New narratives, new selves: Complicating addiction in online alcohol and other drug resources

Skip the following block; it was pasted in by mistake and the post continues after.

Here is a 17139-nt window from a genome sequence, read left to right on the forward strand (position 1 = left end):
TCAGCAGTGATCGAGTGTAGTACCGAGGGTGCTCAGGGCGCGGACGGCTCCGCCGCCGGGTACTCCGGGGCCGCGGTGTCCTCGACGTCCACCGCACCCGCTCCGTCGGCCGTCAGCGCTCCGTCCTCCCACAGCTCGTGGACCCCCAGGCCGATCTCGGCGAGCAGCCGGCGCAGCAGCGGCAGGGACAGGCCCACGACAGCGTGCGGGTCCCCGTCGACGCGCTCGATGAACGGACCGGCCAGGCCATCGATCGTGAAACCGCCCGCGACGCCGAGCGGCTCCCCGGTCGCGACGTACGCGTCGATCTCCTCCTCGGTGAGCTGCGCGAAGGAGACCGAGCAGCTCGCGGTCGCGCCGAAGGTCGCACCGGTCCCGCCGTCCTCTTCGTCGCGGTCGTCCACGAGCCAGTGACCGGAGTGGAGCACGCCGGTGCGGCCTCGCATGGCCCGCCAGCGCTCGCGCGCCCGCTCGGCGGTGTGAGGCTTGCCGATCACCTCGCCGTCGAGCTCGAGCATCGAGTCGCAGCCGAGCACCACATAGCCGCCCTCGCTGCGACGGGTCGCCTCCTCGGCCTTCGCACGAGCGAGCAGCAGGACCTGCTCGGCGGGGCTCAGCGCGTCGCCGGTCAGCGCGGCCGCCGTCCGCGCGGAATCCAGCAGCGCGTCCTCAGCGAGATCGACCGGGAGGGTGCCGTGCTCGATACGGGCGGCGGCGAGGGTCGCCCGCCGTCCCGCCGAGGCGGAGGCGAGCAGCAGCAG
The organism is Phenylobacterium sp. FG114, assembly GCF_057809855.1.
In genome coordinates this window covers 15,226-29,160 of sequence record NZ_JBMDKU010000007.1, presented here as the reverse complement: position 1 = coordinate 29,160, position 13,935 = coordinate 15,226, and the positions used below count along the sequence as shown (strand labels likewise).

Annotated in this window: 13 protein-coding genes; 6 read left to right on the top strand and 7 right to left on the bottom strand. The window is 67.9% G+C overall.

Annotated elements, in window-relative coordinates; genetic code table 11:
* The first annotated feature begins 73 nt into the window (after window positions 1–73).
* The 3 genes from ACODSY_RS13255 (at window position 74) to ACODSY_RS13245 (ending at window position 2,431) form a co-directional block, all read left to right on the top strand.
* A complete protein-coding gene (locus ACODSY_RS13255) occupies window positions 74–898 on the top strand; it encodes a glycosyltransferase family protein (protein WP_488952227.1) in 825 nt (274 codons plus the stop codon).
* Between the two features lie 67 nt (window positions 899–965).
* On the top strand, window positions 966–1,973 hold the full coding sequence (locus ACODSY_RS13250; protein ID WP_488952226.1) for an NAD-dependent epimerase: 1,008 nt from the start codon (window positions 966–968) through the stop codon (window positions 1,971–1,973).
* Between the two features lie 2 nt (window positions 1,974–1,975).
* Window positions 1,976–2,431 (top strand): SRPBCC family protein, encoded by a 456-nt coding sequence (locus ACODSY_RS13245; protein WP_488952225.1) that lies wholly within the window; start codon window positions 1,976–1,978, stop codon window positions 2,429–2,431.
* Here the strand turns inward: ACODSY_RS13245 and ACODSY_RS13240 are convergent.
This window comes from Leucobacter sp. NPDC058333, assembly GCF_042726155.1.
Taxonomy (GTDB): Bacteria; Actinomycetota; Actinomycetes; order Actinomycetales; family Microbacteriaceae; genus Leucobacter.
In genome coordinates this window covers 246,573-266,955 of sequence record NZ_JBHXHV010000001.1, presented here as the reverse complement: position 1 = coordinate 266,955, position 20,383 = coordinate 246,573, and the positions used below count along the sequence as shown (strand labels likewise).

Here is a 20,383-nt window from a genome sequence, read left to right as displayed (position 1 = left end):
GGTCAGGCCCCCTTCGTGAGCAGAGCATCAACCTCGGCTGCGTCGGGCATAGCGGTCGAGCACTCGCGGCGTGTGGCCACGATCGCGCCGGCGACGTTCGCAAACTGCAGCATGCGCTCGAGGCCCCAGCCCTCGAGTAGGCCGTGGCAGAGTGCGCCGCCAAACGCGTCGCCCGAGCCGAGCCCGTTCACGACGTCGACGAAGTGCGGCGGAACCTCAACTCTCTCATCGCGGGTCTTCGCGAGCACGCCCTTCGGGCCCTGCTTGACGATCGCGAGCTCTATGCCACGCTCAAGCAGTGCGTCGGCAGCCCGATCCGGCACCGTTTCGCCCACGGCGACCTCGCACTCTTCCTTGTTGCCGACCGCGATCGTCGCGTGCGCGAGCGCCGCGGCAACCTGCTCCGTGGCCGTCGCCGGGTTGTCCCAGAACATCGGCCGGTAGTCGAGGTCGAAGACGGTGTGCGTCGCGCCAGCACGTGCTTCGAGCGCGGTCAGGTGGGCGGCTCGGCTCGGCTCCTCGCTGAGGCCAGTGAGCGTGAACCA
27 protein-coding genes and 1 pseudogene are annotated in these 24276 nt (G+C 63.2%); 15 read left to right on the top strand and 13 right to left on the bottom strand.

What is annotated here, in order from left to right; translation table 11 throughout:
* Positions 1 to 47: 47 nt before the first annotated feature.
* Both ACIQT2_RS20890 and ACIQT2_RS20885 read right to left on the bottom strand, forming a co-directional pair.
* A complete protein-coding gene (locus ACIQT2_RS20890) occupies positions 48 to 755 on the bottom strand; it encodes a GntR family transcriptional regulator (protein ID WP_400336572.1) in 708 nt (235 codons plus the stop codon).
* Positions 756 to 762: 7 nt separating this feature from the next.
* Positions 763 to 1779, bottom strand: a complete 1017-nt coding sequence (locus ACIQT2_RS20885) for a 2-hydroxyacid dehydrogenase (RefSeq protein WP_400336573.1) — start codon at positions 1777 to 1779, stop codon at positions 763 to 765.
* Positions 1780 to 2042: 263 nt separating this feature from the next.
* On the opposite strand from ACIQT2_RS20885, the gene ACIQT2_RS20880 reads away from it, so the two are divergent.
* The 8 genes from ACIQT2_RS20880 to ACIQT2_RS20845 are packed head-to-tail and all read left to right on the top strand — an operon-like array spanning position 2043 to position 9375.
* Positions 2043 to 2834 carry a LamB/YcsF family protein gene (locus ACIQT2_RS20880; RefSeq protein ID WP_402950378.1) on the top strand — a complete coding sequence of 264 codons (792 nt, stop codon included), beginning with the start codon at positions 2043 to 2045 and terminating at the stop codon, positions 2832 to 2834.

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Within the expansive qualitative literature on alcohol and other drug (AOD) use, knowledge of lived experiences of AOD addiction is limited. Much of the existing scholarship reifies addiction as a calamitous state, and pathologises those believed to be experiencing it. Such research discounts the many ways people live with regular AOD use and is unable to tell us much about how addiction emerges through, rather than precedes, peoples experiences and understandings of it. This article draws on the theoretical literature on the production of social problems and the concept of "ontological politics" to introduce an innovative approach to understanding lived experiences of AOD addiction. Applying this literature to a critical analysis of personal narratives from two Australian AOD websites, we demonstrate how addiction is conceived narrowly in these narratives as a disorder of compulsion, amenable to treatment. Not only does this conception reproduce unhelpful assumptions about addiction, it also reifies it as a stable, unified entity, the boundaries of which are fixed. Against this familiar account, we conceive addiction as an emergent, fiercely contested phenomenon, constituted in part through the very measures designed to treat it. This shift in focus allows an innovation in engaging with addiction, which is being pursued in a new Australian research project: the development of a public website presenting lived experiences of addiction that will be (1) a means of challenging existing public discourses, and (2) an intervention in the social production of addiction. The article concludes by considering the politics of this approach and how it might reshape addiction.
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